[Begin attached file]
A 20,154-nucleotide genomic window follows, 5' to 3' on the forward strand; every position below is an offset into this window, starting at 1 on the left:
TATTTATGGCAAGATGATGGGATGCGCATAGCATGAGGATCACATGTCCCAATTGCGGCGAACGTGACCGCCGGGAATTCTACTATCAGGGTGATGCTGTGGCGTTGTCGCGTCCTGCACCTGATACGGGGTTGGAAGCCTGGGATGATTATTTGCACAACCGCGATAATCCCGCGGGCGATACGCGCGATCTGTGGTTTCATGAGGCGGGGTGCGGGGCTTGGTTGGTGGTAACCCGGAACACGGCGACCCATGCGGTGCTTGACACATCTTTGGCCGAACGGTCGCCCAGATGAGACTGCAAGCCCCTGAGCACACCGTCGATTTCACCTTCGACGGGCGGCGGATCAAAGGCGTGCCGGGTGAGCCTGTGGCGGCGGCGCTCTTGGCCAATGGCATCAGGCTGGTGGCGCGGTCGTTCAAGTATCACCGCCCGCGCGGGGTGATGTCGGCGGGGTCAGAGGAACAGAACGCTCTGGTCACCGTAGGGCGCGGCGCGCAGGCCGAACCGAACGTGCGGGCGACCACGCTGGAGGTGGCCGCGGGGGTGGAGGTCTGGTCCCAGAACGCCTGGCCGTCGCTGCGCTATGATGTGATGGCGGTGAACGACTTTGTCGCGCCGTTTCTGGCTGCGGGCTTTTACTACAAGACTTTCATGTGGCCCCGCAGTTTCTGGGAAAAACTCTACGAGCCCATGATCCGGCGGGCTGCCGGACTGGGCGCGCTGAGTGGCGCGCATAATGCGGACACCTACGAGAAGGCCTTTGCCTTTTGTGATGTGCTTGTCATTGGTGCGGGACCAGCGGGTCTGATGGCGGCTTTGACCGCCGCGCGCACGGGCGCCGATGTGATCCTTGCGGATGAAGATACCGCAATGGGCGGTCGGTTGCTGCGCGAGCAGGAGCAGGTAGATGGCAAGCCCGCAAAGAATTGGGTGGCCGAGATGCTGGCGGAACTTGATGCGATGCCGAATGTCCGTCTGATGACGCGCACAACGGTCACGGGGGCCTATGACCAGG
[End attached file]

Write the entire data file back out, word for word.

A 20,154-nucleotide genomic window follows, 5' to 3' on the forward strand; every position below is an offset into this window, starting at 1 on the left:
TATTTATGGCAAGATGATGGGATGCGCATAGCATGAGGATCACATGTCCCAATTGCGGCGAACGTGACCGCCGGGAATTCTACTATCAGGGTGATGCTGTGGCGTTGTCGCGTCCTGCACCTGATACGGGGTTGGAAGCCTGGGATGATTATTTGCACAACCGCGATAATCCCGCGGGCGATACGCGCGATCTGTGGTTTCATGAGGCGGGGTGCGGGGCTTGGTTGGTGGTAACCCGGAACACGGCGACCCATGCGGTGCTTGACACATCTTTGGCCGAACGGTCGCCCAGATGAGACTGCAAGCCCCTGAGCACACCGTCGATTTCACCTTCGACGGGCGGCGGATCAAAGGCGTGCCGGGTGAGCCTGTGGCGGCGGCGCTCTTGGCCAATGGCATCAGGCTGGTGGCGCGGTCGTTCAAGTATCACCGCCCGCGCGGGGTGATGTCGGCGGGGTCAGAGGAACAGAACGCTCTGGTCACCGTAGGGCGCGGCGCGCAGGCCGAACCGAACGTGCGGGCGACCACGCTGGAGGTGGCCGCGGGGGTGGAGGTCTGGTCCCAGAACGCCTGGCCGTCGCTGCGCTATGATGTGATGGCGGTGAACGACTTTGTCGCGCCGTTTCTGGCTGCGGGCTTTTACTACAAGACTTTCATGTGGCCCCGCAGTTTCTGGGAAAAACTCTACGAGCCCATGATCCGGCGGGCTGCCGGACTGGGCGCGCTGAGTGGCGCGCATAATGCGGACACCTACGAGAAGGCCTTTGCCTTTTGTGATGTGCTTGTCATTGGTGCGGGACCAGCGGGTCTGATGGCGGCTTTGACCGCCGCGCGCACGGGCGCCGATGTGATCCTTGCGGATGAAGATACCGCAATGGGCGGTCGGTTGCTGCGCGAGCAGGAGCAGGTAGATGGCAAGCCCGCAAAGAATTGGGTGGCCGAGATGCTGGCGGAACTTGATGCGATGCCGAATGTCCGTCTGATGACGCGCACAACGGTCACGGGGGCCTATGACCAGG